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DIY Air Leak Detection

By Your Comfort Advisor 5/9/16 9:00 AM Time to read:

Air leaks inside a home reduce the efficiency of even the highest-rated HVAC systems. While homeowners may think their investment is paying off in increased comfort and energy savings, cracks and openings in the building can counteract these energy improvements. Inspecting the home for air leaks and sealing them are effective ways to improve a home's energy efficiency.

Why Check For Air Leaks?

Air leaks in the home mean that outside air is infiltrating the inside of a home. Not only does the outside air reduce indoor air quality, but also offsets any expected energy savings. Cracks and openings allow outside air to rush in while conditioned air escapes through common household leak areas. Even a home that is outfitted with the latest, high-efficiency HVAC and zoning system can be a wasted effort if the home is not properly checked for leaks.

Common Inside Air Leaks

Most commonly, drafts can come through the windows and doors. If the windows and doors are not flush with the adjoining walls, it could lead to a less than comfortable environment and wasted money. Spaces in the doors and windows let out conditioned air while letting unconditioned air in. Homeowners can seal these openings using caulk and/or weather-stripping to reduce leakage. Begin by doing a walk-through of the home, checking for drafts or cracks in the following areas:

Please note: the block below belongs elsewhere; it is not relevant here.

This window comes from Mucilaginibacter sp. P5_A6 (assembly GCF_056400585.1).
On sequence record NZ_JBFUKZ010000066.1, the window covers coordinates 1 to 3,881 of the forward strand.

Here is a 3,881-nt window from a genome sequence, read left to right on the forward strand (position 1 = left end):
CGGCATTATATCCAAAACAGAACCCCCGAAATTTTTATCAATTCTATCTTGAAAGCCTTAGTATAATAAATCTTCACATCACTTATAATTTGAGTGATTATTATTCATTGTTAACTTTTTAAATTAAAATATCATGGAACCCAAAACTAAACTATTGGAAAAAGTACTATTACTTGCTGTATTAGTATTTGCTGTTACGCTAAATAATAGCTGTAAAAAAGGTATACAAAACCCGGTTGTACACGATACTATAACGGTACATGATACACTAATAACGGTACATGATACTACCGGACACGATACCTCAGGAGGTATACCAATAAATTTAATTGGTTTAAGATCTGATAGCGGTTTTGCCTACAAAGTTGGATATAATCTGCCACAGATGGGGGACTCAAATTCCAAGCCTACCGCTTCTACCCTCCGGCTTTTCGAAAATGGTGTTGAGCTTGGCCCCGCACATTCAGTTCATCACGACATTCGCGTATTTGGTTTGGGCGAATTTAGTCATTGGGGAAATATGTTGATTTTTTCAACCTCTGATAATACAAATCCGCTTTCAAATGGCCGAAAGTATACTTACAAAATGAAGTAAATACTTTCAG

• Electrical outlets
  • Baseboards
  • Fireplaces
  • Vents and fans
  • Attic doors and hatches
  • Light switches

Common Outside Air Leaks

Once homeowners have ensured that indoor leaks have been fixed, it is a good idea to inspect the outside to see if there are causes for concern. Next, they should peruse the outside of the home for any signs of cracking or holes around openings in the following areas:

  • Outdoor water faucets
  • Sidings
  • Pipes and wires
  • Foundation seals
  • Mail slots

Energy Assessment

Homeowners can also perform a DIY building pressurization test. This method ensures that outside air rushes through the cracks and openings, making leaks easier to detect. Here are step-by-step instructions:

  1. Turn off all combustion appliances.
  2. Close all windows, doors, and fireplace flues.
  3. Turn on all exhaust fans.
  4. Run a lit incense stick or a damp hand across the edges of common leakage sites. If smoke from the incense gets sucked out or blown into the home or if the damp hand feels cool, it can indicate the presence of a draft.

Not all leaks are easy to detect, however. For a comprehensive assessment, we recommend contacting a service professional to conduct a building pressurization test with more advanced equipment to detect areas of energy loss and provide solutions to the problem. Hiring a service will pay off by improving comfort levels in the home.